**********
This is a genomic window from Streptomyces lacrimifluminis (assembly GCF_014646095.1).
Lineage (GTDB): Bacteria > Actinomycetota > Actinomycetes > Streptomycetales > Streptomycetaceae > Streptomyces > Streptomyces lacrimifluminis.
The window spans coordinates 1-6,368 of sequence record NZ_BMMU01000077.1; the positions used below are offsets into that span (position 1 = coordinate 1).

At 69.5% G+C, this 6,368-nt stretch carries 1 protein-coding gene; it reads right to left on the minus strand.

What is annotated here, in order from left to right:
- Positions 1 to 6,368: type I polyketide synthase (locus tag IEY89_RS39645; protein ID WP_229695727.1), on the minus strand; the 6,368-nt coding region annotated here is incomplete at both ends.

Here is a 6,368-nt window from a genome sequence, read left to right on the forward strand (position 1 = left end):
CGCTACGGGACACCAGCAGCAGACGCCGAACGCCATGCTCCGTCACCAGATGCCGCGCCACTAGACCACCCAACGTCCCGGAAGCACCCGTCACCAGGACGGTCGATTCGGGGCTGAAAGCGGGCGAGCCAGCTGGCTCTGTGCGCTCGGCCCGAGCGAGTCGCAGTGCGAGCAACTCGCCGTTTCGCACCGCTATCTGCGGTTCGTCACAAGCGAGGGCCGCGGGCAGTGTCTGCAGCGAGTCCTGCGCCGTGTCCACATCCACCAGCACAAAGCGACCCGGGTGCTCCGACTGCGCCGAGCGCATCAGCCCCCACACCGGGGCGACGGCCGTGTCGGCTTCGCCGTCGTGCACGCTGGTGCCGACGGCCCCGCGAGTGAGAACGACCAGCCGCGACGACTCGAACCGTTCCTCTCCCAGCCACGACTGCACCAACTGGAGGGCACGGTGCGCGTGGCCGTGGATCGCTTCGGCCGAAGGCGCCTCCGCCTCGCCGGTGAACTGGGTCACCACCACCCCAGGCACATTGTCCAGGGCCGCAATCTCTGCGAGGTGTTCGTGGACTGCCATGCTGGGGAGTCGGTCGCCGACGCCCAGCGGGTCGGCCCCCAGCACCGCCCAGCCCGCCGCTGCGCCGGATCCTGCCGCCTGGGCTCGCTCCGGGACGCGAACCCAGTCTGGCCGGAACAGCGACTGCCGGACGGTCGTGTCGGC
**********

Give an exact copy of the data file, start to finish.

This is a genomic window from Streptomyces lacrimifluminis (assembly GCF_014646095.1).
Lineage (GTDB): Bacteria > Actinomycetota > Actinomycetes > Streptomycetales > Streptomycetaceae > Streptomyces > Streptomyces lacrimifluminis.
The window spans coordinates 1-6,368 of sequence record NZ_BMMU01000077.1; the positions used below are offsets into that span (position 1 = coordinate 1).

At 69.5% G+C, this 6,368-nt stretch carries 1 protein-coding gene; it reads right to left on the minus strand.

What is annotated here, in order from left to right:
- Positions 1 to 6,368: type I polyketide synthase (locus tag IEY89_RS39645; protein ID WP_229695727.1), on the minus strand; the 6,368-nt coding region annotated here is incomplete at both ends.

Here is a 6,368-nt window from a genome sequence, read left to right on the forward strand (position 1 = left end):
CGCTACGGGACACCAGCAGCAGACGCCGAACGCCATGCTCCGTCACCAGATGCCGCGCCACTAGACCACCCAACGTCCCGGAAGCACCCGTCACCAGGACGGTCGATTCGGGGCTGAAAGCGGGCGAGCCAGCTGGCTCTGTGCGCTCGGCCCGAGCGAGTCGCAGTGCGAGCAACTCGCCGTTTCGCACCGCTATCTGCGGTTCGTCACAAGCGAGGGCCGCGGGCAGTGTCTGCAGCGAGTCCTGCGCCGTGTCCACATCCACCAGCACAAAGCGACCCGGGTGCTCCGACTGCGCCGAGCGCATCAGCCCCCACACCGGGGCGACGGCCGTGTCGGCTTCGCCGTCGTGCACGCTGGTGCCGACGGCCCCGCGAGTGAGAACGACCAGCCGCGACGACTCGAACCGTTCCTCTCCCAGCCACGACTGCACCAACTGGAGGGCACGGTGCGCGTGGCCGTGGATCGCTTCGGCCGAAGGCGCCTCCGCCTCGCCGGTGAACTGGGTCACCACCACCCCAGGCACATTGTCCAGGGCCGCAATCTCTGCGAGGTGTTCGTGGACTGCCATGCTGGGGAGTCGGTCGCCGACGCCCAGCGGGTCGGCCCCCAGCACCGCCCAGCCCGCCGCTGCGCCGGATCCTGCCGCCTGGGCTCGCTCCGGGACGCGAACCCAGTCTGGCCGGAACAGCGACTGCCGGACGGTCGTGTCGGC